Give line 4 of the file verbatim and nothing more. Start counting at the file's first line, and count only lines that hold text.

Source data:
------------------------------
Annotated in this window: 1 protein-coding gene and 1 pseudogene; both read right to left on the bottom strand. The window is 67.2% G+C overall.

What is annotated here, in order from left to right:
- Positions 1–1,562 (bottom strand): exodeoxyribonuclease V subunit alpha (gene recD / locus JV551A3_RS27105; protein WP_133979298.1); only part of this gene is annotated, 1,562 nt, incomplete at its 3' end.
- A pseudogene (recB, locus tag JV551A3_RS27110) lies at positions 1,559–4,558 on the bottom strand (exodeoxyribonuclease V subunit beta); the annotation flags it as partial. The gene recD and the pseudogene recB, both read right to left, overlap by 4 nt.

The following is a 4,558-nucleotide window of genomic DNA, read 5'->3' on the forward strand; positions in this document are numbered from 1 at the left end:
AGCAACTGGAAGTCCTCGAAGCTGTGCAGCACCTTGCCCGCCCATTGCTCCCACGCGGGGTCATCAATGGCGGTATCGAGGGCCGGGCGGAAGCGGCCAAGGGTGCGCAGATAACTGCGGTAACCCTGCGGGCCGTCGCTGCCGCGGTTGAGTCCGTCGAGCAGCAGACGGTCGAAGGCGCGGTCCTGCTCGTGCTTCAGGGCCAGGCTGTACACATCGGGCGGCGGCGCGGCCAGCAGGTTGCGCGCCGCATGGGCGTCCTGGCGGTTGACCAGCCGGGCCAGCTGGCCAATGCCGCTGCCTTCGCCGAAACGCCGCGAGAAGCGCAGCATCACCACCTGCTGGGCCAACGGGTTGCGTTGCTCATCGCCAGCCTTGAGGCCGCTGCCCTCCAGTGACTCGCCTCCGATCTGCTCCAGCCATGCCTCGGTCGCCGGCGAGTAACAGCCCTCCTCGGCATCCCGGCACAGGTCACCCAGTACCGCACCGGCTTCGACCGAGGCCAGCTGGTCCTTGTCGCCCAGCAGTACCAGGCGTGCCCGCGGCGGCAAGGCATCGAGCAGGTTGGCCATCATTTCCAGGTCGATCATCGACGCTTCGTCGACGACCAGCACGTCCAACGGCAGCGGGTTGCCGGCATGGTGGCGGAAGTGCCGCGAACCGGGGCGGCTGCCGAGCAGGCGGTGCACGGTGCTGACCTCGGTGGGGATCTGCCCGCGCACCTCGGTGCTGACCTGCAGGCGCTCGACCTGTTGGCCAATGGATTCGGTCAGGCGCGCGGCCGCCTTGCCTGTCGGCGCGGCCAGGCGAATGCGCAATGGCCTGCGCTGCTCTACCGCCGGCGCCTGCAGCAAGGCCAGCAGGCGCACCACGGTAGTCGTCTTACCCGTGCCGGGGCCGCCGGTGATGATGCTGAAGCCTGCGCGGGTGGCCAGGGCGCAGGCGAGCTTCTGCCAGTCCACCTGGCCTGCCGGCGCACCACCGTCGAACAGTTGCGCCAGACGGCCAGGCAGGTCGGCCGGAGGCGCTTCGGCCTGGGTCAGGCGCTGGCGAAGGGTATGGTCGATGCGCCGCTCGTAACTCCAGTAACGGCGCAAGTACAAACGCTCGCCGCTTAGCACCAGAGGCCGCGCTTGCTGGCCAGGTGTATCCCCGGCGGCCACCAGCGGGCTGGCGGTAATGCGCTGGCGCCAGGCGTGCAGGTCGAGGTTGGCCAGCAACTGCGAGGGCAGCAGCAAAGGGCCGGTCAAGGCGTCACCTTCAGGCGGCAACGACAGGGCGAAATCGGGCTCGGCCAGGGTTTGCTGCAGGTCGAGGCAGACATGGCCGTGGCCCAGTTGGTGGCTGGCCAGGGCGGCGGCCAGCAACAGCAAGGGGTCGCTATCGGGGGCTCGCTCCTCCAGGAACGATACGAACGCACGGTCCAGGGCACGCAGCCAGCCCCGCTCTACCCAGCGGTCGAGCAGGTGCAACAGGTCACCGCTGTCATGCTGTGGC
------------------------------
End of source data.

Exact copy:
- A pseudogene (recB, locus tag JV551A3_RS27110) lies at positions 1,559–4,558 on the bottom strand (exodeoxyribonuclease V subunit beta); the annotation flags it as partial. The gene recD and the pseudogene recB, both read right to left, overlap by 4 nt.